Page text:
The 1st of November is a bank holiday in Italy, known as Tutti i Santi or Ognissanti, which celebrates all saints and is followed by All Souls Day, known as “I morti”, on the 2nd of November, a day devoted to honor the dear ones who have passed away.
The tradition wants that the alive relatives prepare gifts and sweet for children during the night. When they got awake and found these presents, the relatives told that during the night the souls of passed away relatives brought toys and sweets to them.
This tradition empathized the importance of a connection between past and younger generations, the importance of honor with memories the loved passed away and teach to the children to don’t be scared by death.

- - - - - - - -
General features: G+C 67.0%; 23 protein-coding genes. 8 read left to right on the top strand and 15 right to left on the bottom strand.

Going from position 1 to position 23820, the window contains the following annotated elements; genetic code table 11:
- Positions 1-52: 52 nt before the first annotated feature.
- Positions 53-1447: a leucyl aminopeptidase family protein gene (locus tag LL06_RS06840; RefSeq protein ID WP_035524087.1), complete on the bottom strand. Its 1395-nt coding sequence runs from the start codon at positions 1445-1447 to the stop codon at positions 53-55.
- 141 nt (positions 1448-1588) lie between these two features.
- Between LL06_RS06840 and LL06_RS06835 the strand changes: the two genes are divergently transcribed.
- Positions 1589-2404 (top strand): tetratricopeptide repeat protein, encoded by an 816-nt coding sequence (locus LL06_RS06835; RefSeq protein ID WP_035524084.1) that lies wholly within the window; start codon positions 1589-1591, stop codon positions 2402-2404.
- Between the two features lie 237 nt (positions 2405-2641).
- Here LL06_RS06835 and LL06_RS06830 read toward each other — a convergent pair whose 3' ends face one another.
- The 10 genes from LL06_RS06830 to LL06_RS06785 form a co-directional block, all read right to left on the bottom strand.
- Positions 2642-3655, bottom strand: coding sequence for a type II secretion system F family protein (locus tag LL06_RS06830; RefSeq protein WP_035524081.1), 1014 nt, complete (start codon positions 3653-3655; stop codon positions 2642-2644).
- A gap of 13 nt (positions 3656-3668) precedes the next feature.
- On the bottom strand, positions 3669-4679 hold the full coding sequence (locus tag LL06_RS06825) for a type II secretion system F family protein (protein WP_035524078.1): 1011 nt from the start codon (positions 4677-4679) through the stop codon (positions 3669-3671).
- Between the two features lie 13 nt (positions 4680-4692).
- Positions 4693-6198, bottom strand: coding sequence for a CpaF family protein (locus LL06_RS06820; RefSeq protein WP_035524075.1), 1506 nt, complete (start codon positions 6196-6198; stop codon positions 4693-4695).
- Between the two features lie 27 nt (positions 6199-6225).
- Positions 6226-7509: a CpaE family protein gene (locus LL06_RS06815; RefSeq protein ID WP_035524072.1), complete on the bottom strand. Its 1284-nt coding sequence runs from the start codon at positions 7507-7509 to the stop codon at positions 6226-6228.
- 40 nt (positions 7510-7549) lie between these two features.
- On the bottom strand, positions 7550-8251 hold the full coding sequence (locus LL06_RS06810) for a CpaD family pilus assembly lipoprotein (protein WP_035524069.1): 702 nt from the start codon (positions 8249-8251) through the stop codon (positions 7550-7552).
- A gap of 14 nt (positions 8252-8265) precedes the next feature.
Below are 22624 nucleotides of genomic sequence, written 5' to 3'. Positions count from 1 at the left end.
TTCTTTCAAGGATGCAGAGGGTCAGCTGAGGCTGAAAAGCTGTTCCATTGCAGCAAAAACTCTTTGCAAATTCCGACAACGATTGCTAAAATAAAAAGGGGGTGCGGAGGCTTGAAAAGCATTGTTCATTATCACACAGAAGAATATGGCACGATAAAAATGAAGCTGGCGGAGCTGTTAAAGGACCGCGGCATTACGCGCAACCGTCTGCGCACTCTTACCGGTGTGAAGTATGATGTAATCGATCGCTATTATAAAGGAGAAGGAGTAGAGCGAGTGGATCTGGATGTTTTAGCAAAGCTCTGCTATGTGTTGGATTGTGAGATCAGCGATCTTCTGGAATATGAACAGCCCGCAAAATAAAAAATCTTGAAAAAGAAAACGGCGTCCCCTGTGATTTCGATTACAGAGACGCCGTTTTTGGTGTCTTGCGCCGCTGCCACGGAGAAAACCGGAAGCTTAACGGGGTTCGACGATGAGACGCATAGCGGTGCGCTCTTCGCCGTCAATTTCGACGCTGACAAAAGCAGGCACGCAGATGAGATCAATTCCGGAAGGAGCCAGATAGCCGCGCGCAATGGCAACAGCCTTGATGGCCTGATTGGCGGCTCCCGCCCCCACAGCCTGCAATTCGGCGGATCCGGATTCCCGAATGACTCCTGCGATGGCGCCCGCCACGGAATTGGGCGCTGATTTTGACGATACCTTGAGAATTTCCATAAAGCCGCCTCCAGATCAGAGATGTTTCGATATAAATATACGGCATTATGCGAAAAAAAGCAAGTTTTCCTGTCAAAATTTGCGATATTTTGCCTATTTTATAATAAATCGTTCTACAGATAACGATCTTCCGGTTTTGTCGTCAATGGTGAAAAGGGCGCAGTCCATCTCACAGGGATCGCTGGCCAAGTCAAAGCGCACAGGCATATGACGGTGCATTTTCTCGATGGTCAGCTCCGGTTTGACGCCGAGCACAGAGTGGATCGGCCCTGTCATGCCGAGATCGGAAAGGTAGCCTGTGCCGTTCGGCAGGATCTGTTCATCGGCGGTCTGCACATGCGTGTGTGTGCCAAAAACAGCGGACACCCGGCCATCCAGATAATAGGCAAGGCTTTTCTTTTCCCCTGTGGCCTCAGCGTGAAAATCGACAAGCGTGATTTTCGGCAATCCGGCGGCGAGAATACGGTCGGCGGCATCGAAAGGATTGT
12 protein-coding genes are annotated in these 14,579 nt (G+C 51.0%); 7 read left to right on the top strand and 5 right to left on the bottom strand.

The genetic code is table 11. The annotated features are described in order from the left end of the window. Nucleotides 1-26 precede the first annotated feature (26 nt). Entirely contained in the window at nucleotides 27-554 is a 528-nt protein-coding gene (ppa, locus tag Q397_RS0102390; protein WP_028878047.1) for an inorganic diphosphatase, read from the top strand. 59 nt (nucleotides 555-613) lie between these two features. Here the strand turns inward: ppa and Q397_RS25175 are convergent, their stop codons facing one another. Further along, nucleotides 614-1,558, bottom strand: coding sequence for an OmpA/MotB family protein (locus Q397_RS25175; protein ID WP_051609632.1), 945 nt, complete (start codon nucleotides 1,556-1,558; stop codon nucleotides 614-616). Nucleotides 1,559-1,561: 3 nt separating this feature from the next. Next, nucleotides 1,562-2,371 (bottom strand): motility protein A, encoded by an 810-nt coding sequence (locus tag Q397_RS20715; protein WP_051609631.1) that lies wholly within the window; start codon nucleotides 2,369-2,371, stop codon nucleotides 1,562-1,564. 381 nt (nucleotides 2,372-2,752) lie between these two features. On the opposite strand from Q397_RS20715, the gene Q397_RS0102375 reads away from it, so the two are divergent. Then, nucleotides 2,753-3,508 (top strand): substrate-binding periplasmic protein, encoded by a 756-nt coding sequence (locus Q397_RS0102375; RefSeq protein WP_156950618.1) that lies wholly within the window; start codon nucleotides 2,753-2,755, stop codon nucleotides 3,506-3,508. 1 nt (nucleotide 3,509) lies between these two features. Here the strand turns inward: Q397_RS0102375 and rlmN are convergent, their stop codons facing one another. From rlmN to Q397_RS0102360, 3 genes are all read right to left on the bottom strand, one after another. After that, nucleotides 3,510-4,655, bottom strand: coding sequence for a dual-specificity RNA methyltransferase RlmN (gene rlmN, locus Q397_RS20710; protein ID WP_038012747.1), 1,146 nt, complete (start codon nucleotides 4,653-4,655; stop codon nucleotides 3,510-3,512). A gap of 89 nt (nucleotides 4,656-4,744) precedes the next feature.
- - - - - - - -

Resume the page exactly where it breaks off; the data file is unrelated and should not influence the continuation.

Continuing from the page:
To thanks the died relatives for the presents, the parents go with the children to visit the cemetery and leave flowers on their graves. In these days the Sicilian cemeteries are an explosion of colors and scents of fresh flowers.
The different Sicilian sweets typical of this period are the Martorana fruit, similar to marzipan but sweeter and tastier, made with the ground almonds and sugar; its preparation and packaging creates perfect imitations of fruits and sometimes vegetables or fish and the “Ossa dei Morti” that does indeed mean “the bones of the dead” and they have a dense, spongy base (the beige bit) with a crisp, hollow white cap (the imitation bone).
Another sweet tradition in Catania are Rame di Napoli, a triumph of chocolate and marmalade. The name is probably due to an ancient coin of the Borbonic Age.